“BAGONG CRISTO” (Aurelio Tolentino’s MODERN CHRIST)
> 2008 > University of the Philippines at Los Banos > Dramaturgy
(Photo by Dennis D. Gupa)
Bagong Cristo is an early 20th Century play written by a radical symbolist and free-thinker Aurelio Tolentino. As a playwright and revolutionary dramatist, Tolentino struggled to create an independent real and theatrical Philippines. The play was said to have been inspired by small and subterfuge revolutions between 1900 and 1940 as the Philippines was under American Colonialism. As this point was still reeling from the 1896 Revolt against Spanish regime, a few brave Filipinos were championing an eventual Philippine independence from this new colonizer and imperialist. Tolentino’s contribution to this liberation movement includes his play about a ‘modern Christ’ who is preaching the gospel of change on streets, during parliamentary debates, and in places of worship and strife of the then colonial state and order. Bagong Cristo also hid in front of the biblical and religious narratives of Christ’s martyrdom as this period was rife with American censorship and laws that forbid assembly, free speech, and radical performances. This play, therefore, belongs to a tradition of Filipino revolutionary drama that heavily uses symbols and references to disguise radical meanings between characters and allegories, as artists and heroes were censored and killed during that period in Philippine history.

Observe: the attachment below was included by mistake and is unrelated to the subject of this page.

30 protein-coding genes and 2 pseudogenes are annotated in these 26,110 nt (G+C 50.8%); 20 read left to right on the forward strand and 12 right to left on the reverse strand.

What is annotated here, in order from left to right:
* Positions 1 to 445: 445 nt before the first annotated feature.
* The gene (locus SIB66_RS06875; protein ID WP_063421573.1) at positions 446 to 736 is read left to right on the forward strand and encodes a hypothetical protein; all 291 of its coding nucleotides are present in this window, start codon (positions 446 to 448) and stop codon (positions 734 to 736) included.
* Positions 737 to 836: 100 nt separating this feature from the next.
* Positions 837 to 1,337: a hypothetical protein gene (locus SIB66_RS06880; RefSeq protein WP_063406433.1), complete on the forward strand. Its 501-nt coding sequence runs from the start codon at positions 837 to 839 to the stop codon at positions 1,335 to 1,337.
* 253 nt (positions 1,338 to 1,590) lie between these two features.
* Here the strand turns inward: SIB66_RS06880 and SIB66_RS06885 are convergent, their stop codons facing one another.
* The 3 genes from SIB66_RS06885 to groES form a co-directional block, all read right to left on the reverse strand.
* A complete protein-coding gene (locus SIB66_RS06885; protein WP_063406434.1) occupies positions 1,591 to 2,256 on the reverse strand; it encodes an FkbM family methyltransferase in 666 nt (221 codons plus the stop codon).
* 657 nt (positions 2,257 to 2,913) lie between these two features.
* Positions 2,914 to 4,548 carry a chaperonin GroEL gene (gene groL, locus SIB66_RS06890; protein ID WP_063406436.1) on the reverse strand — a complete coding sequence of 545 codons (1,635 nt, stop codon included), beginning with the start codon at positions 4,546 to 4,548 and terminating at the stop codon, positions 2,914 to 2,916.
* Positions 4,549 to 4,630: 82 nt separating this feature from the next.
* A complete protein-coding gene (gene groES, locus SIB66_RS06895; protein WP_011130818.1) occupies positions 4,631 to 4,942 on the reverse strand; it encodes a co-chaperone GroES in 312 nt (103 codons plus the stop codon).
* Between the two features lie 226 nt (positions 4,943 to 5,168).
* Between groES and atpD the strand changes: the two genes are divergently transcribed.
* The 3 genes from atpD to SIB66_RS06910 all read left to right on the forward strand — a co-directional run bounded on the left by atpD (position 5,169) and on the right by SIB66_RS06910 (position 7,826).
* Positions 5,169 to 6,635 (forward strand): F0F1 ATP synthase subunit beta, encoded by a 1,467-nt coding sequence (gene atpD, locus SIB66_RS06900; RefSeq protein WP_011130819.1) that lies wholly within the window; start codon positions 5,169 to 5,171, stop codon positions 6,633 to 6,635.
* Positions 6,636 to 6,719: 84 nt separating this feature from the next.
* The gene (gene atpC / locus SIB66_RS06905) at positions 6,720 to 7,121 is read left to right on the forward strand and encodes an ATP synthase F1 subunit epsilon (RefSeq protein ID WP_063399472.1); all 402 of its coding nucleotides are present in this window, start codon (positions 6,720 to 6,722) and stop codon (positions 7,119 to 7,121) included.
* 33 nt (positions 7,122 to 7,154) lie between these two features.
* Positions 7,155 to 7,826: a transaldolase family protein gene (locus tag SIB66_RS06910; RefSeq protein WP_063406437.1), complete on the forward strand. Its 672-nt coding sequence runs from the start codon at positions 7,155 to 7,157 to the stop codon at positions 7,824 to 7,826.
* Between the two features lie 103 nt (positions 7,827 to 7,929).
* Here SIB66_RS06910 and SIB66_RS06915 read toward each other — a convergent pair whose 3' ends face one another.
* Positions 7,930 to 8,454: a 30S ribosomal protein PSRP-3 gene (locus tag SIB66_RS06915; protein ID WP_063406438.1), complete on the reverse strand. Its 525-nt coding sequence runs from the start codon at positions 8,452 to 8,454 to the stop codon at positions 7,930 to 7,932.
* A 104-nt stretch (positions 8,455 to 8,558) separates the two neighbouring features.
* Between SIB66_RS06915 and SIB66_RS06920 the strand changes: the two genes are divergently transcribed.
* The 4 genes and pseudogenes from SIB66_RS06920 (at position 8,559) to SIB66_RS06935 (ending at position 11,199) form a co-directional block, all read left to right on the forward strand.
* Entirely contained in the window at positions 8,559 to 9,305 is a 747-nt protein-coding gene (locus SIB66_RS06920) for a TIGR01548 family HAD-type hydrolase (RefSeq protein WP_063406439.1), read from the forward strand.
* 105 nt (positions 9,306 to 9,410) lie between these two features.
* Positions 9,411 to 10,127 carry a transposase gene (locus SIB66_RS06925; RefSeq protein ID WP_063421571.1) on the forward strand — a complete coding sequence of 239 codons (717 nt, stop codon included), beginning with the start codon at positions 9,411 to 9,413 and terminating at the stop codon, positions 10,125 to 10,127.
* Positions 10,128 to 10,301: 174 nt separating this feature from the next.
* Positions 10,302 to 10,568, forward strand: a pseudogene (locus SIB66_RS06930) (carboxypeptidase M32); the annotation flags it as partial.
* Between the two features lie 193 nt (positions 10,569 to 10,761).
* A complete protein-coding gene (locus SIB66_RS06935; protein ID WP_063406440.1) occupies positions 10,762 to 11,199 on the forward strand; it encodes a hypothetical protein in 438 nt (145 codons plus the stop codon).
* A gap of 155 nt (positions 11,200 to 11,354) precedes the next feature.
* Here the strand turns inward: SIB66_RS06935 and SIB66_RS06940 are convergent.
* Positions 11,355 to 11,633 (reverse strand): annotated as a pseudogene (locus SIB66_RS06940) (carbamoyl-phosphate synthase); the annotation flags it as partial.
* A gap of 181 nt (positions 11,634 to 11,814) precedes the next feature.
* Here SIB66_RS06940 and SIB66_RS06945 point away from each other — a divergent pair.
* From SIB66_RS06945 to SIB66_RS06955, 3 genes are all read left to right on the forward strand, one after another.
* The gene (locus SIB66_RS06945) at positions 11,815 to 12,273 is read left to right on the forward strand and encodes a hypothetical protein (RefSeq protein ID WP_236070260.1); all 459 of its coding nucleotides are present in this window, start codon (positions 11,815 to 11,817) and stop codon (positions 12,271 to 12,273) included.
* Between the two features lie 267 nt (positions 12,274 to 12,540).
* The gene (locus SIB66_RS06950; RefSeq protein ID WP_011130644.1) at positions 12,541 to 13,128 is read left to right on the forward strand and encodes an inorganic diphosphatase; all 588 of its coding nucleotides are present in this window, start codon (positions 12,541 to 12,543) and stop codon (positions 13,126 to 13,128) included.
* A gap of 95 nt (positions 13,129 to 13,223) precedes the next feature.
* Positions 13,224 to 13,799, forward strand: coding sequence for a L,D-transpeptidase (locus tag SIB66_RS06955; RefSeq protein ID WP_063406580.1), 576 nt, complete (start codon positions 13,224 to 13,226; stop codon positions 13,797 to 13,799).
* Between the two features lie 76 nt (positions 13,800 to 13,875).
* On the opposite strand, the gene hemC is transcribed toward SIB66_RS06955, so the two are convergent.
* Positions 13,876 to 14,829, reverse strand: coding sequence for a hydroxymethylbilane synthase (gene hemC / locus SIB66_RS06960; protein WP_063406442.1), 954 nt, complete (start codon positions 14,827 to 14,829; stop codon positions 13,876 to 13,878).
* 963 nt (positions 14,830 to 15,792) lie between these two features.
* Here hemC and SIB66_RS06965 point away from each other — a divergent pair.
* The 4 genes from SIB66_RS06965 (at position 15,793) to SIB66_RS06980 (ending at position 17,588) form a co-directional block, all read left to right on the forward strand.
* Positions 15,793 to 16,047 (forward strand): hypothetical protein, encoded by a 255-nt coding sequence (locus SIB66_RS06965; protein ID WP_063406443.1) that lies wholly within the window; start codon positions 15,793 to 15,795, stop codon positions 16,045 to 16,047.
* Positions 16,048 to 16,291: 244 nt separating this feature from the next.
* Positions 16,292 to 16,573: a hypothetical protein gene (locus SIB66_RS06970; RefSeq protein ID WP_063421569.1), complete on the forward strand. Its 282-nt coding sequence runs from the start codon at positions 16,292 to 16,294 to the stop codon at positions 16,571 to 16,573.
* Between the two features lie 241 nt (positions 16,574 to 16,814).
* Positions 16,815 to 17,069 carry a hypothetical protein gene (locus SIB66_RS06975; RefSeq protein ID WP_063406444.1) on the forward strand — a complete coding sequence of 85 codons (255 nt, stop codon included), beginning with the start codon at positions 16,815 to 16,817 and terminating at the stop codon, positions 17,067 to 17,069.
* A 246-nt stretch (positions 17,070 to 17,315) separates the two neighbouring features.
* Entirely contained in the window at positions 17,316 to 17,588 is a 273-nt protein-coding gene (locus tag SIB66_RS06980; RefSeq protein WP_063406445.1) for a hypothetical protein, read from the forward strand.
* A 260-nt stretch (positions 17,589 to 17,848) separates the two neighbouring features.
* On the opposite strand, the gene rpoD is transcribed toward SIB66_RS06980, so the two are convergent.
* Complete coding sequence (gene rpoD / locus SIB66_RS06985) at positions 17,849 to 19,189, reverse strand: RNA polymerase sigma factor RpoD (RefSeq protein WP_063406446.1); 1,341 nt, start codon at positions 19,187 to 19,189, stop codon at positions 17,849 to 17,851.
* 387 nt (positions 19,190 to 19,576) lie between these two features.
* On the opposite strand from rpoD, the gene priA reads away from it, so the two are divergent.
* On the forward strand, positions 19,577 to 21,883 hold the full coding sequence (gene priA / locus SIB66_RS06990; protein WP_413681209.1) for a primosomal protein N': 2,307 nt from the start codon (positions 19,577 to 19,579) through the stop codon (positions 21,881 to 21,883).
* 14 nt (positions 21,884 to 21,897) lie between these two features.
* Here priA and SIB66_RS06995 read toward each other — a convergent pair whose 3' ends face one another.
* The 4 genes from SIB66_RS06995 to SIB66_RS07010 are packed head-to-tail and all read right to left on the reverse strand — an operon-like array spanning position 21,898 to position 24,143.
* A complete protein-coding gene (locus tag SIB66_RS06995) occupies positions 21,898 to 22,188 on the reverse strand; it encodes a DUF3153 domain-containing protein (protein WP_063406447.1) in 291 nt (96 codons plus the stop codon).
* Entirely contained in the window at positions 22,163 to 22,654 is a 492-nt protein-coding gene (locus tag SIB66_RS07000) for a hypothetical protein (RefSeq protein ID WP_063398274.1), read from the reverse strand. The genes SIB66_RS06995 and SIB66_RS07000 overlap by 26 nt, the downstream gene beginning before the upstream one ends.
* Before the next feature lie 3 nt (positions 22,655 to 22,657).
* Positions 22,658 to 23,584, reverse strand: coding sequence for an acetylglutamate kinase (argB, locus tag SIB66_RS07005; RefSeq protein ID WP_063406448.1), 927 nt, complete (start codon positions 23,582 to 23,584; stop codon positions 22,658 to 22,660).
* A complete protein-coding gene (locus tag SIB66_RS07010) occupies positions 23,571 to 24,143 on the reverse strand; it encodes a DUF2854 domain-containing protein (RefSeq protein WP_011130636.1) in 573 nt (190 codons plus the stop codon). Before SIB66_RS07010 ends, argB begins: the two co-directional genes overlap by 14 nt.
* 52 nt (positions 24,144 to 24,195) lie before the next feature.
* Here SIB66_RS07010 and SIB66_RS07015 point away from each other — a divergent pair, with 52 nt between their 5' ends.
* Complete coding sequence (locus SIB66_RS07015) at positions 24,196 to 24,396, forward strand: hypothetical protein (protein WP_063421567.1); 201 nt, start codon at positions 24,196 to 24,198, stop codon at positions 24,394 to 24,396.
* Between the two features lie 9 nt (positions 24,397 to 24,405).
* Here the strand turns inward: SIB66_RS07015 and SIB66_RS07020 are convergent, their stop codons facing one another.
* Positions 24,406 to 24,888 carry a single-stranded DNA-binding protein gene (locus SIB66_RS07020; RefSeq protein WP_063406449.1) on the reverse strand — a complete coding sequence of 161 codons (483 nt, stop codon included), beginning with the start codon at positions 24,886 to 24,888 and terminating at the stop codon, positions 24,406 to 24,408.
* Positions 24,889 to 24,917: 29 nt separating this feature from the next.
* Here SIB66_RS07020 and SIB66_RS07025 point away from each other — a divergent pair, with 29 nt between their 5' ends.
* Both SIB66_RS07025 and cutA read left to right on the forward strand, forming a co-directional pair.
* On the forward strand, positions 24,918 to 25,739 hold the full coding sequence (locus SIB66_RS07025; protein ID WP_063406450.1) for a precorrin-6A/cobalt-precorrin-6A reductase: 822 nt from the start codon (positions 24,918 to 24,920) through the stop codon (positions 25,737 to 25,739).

The modern version of this play was also experimental as its director Dennis D. Gupa employed various theatrical tactics to draw out the complex narratives and texts of Tolentino’s oeuvre. These include the usage of historical and contemporary meanings brought by my dramaturgical analysis on that period of American colonial history and the present political realities of the 21st Century Philippines. Another notable approach in the play’s theatrical and performative gestus was through the use of mathematical symbols –from geometry, algebra to trigonometry — in creating embodied movements or dance, the stage design, and multimedia projections. It was guided by another dramaturg, Prof. Alleli Domingo of the Institute of Mathematical Sciences of the University of the Philippines at Los Banos. For an academic reading about the play’s interdisciplinary approach through mathematics and theatre, here’s a paper that was written by Prof. Domingo, which was read at a UNESCO conference in Bangkok, Thailand in 2012.
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